When Donald Trump needs a hug, he can count on conservative, white evangelicals.
Yesterday he spoke to the Faith and Freedom Coalition’s annual gathering. No doubt his appearance there was scheduled long before Comey’s testimony before the Senate Intelligence Committee was arranged. Nonetheless, he took the chance to appeal to these evangelicals’ permanent (though irrational) sense of being an embattled and persecuted minority. Trump appeals to their anxiety about losing religious freedom in what they perceive to be an increasingly hostile, secular age.
“We’re under siege,” Trump told his evangelical friends, but we will emerge “bigger and better and stronger than ever.”
The polls tell us that support for Trump by white evangelicals did not wane in the first 100 days of his tenure in office–and his approval rating is twice as high among evangelicals than for the general population. I haven’t seen stats since Comey’s testimony, but I doubt anything has changed since.
It’s low-hanging fruit to say that white evangelicals (still!) love Trump because of his assurances that he’ll protect them and their rights. He’ll preserve their freedom to practice and hold their religious convictions–whether that same freedom applies to other groups and to other (actual minority) religions doesn’t matter so much.
But another way to understand why so many evangelicals continue to support Donald Trump might be by reference to the authoritarian impulses that pervade conservative Christianity in the U.S.
Those authoritarian impulses are grounded in conservative Christian theology, and they hearken back to more sophisticated variants in medieval theology.
To put it very simplistically:
God is God.
God can do whatever God wants.
Whatever God wills and does, is right, good, and just.
The strand of medieval theology I mentioned above is sometimes called “theological voluntarism.” In other words, “volition,” or the will (God’s will in particular) is what determines what is right, good, true, or honorable. This goes all the way back to Socrates’ question (via Plato’s writings) of whether something is holy or just because God makes it so, or whether God recognizes what is holy or just and therefore declares it to be so.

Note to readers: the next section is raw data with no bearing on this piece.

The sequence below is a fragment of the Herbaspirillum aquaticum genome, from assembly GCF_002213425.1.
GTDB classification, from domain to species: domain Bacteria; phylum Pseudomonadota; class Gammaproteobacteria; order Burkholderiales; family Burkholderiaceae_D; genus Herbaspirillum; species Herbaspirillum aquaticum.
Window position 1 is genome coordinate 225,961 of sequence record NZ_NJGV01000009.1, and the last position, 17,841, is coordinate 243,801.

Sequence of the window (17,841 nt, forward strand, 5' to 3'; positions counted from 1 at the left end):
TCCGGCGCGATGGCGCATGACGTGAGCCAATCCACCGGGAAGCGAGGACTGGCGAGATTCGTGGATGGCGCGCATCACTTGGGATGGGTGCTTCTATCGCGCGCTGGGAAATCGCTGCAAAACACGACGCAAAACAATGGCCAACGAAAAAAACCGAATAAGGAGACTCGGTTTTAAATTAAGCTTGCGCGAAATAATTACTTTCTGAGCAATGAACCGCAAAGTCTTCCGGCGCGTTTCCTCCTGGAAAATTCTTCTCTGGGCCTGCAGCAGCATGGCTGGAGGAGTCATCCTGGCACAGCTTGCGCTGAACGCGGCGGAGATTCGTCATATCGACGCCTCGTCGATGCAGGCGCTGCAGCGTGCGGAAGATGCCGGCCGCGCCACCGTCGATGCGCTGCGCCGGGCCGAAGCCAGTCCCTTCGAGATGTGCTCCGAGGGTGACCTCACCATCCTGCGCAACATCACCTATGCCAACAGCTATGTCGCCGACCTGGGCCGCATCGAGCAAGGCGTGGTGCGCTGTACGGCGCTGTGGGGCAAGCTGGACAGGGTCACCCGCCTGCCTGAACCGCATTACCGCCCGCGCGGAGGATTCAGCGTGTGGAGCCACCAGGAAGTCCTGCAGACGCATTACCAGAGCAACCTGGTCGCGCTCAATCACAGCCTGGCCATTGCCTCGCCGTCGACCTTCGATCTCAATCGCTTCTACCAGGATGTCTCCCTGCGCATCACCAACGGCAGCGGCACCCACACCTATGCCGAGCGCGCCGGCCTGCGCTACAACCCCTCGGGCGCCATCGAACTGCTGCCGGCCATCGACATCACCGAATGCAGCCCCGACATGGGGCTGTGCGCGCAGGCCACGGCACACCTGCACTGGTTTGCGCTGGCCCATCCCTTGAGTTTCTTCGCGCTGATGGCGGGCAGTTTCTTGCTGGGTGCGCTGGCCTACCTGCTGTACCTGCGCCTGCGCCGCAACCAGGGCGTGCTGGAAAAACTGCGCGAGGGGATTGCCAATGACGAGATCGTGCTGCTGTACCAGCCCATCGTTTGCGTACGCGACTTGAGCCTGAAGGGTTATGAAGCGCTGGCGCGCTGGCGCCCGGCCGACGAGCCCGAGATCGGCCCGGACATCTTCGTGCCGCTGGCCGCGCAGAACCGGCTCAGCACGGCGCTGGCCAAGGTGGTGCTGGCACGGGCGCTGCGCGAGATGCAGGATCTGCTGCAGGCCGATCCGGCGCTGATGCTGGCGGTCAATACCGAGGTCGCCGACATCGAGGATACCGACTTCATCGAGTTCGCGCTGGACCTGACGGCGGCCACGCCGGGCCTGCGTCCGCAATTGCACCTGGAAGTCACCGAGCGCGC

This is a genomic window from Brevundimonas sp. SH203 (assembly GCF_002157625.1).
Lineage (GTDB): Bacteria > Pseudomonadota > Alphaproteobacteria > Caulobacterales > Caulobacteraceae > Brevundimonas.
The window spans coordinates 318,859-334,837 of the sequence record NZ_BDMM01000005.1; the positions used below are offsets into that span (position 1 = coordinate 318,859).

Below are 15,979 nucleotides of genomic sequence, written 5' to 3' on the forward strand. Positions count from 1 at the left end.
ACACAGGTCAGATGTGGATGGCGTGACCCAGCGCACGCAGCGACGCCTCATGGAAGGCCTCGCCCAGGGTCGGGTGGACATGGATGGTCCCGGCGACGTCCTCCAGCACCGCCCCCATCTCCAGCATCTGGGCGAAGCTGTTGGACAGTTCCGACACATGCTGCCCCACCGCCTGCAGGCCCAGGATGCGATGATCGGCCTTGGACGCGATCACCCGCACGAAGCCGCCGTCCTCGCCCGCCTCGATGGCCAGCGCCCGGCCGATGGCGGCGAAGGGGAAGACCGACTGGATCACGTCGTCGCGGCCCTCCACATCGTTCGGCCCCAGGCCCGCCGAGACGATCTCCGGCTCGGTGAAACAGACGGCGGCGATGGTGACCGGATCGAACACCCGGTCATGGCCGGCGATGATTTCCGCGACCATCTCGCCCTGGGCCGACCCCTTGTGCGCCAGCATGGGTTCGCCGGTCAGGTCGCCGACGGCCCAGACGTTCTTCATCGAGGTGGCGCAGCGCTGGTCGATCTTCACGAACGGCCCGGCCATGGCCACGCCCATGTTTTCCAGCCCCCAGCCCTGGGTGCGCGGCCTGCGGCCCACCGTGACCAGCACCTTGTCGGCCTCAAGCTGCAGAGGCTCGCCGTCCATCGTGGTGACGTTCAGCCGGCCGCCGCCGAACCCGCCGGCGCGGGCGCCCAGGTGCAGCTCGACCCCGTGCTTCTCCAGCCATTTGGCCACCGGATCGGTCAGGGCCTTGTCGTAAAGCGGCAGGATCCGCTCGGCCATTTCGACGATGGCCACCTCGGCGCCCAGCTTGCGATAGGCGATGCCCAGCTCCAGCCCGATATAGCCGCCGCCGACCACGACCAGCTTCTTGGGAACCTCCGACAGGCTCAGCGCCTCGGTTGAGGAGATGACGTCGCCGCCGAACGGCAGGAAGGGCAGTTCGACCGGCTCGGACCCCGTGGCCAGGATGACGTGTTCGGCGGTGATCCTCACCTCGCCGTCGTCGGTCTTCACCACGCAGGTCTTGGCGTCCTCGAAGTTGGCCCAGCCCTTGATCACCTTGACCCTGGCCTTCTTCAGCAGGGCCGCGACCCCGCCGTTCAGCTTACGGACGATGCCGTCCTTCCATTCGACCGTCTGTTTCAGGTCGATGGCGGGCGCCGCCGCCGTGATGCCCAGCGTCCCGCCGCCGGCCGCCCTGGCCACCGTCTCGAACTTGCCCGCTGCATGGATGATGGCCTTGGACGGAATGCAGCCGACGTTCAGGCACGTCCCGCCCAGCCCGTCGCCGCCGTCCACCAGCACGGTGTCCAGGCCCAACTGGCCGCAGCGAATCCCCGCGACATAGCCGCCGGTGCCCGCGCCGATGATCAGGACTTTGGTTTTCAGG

In other words, for theological voluntarists, might makes right. The will or volition of the Creator determines the value of actions, entities, characteristics, events, and so on.
In ethical theory, this goes by the name “divine command theory.” Whatever God commands, is the ethical thing to do.
If, a God says to Abraham, “kill your son, your one and only son,” then it is good, right, and just to kill your son. It’s the right thing to do, simply because God says to do it.
Now, I have to admit, if God told me to do that, I’d turn the other way and I’d be done with God forever. Though I’d make a quick appointment with a therapist, first.
But I wouldn’t submit to God’s authority and try with all my might to envision the command as somehow good or righteous or just–even if I suspected it was just a “test” of my faith.
(Side note: Kierkegaard is often taken to be a proponent of divine command theory because of his reflection on the problem of Abraham and Isaac in his masterful and provocative work, Fear and Trembling–but whether he was or wasn’t a divine command theorist depends on how you interpret that text).
But growing up evangelical, I have to say that, when people refuse to countenance a command like that from God as somehow “just” (despite every inclination of the body, heart, and mind), it smacks of a lack of faith. A lack of trust that God knows what “he” is doing, and since God’s wisdom surpasses ours infinitely, our response should be simply to “trust and obey, for there is no other way” (as the old hymn says).
My point here is simply that this impulse of “might makes right” is based on some very sophisticated theological and ethical perspectives. But in contemporary evangelical churches, what gets funneled down is a brutish inclination toward authoritarianism.
And in terms of how conservative evangelical apply “might makes right” theology to political leaders, it goes something like this:
God anoints and ordains leaders to carry out God’s plans, whether we like them or not.
Those leaders (when we like them and when they support our causes!) function a bit like “puppet kings” for God.
Our job isn’t to critique them and we certainly shouldn’t disobey them; rather, we should treat them as bearing the authority of God via the divinely ordained medium of temporal government.
This results in a willingness to accept deep moral or other flaws in our leaders (because, well..remember King David?). A little caveat: it results in a willingness to accept leaders regardless of their flaws because if they are clearly on their side.
With the emergence of this new religious right in our midst, it’s conceivable that our nation might not ever have the national will–or even the rational clarity–to say, “enough is enough,” and to declare that might does not make right.